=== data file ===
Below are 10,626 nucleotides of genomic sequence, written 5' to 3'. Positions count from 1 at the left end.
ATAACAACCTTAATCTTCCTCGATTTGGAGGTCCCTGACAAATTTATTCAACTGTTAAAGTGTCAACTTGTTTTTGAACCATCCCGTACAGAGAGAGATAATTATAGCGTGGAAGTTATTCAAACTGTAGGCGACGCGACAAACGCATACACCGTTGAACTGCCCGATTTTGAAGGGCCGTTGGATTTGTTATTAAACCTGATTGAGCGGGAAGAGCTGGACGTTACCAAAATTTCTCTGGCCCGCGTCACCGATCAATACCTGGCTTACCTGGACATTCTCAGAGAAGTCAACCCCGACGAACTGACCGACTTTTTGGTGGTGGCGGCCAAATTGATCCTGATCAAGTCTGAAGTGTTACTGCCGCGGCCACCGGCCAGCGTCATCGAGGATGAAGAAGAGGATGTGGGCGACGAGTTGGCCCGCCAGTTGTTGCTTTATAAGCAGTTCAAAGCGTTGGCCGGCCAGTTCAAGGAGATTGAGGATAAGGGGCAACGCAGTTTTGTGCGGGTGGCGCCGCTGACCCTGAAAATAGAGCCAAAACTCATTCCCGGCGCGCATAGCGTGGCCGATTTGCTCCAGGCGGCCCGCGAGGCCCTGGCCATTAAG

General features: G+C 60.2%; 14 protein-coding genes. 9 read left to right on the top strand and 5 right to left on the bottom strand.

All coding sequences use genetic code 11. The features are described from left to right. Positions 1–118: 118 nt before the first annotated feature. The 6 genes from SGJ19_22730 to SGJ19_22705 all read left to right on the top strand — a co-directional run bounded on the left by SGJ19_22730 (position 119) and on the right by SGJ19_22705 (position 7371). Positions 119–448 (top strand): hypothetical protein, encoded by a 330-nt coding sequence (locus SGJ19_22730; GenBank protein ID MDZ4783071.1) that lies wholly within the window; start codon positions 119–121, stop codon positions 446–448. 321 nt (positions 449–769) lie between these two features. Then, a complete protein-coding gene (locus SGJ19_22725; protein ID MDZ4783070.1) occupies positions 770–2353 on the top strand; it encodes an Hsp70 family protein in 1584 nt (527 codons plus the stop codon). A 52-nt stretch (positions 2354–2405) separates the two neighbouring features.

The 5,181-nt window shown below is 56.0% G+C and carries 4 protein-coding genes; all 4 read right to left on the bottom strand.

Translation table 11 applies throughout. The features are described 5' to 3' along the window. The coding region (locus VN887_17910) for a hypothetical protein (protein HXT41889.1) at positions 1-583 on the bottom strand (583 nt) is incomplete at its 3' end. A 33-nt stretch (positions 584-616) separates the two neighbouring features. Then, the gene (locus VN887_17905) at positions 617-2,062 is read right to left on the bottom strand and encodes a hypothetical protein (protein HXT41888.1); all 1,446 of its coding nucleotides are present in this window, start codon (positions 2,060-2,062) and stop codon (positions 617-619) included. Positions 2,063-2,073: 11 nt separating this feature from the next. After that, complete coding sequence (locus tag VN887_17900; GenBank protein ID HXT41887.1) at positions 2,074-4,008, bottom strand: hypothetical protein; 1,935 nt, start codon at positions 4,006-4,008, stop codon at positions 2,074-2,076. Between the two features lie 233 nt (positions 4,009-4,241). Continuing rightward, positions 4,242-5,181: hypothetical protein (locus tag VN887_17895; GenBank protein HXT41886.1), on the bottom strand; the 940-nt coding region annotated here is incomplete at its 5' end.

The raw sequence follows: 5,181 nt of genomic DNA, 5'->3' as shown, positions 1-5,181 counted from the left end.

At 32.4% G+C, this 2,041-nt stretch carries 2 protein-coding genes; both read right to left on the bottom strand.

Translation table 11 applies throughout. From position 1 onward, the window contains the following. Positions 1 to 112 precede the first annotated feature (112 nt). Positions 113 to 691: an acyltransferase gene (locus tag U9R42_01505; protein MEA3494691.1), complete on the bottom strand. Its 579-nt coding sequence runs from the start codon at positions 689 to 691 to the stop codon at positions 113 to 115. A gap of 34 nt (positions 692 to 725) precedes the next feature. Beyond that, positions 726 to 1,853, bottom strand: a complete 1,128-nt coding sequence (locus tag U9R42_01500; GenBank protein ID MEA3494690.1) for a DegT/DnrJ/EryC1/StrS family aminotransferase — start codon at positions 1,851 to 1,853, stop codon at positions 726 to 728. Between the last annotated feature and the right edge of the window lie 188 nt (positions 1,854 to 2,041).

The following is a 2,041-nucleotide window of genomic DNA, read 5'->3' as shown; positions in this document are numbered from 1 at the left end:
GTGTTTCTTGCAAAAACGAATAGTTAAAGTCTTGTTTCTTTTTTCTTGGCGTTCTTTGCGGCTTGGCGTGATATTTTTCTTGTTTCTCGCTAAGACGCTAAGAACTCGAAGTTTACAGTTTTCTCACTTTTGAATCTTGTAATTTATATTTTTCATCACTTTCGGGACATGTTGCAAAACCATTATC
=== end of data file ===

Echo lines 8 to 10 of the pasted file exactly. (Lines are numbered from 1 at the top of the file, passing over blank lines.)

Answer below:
At 32.4% G+C, this 2,041-nt stretch carries 2 protein-coding genes; both read right to left on the bottom strand.

Translation table 11 applies throughout. From position 1 onward, the window contains the following. Positions 1 to 112 precede the first annotated feature (112 nt). Positions 113 to 691: an acyltransferase gene (locus tag U9R42_01505; protein MEA3494691.1), complete on the bottom strand. Its 579-nt coding sequence runs from the start codon at positions 689 to 691 to the stop codon at positions 113 to 115. A gap of 34 nt (positions 692 to 725) precedes the next feature. Beyond that, positions 726 to 1,853, bottom strand: a complete 1,128-nt coding sequence (locus tag U9R42_01500; GenBank protein ID MEA3494690.1) for a DegT/DnrJ/EryC1/StrS family aminotransferase — start codon at positions 1,851 to 1,853, stop codon at positions 726 to 728. Between the last annotated feature and the right edge of the window lie 188 nt (positions 1,854 to 2,041).

The following is a 2,041-nucleotide window of genomic DNA, read 5'->3' as shown; positions in this document are numbered from 1 at the left end: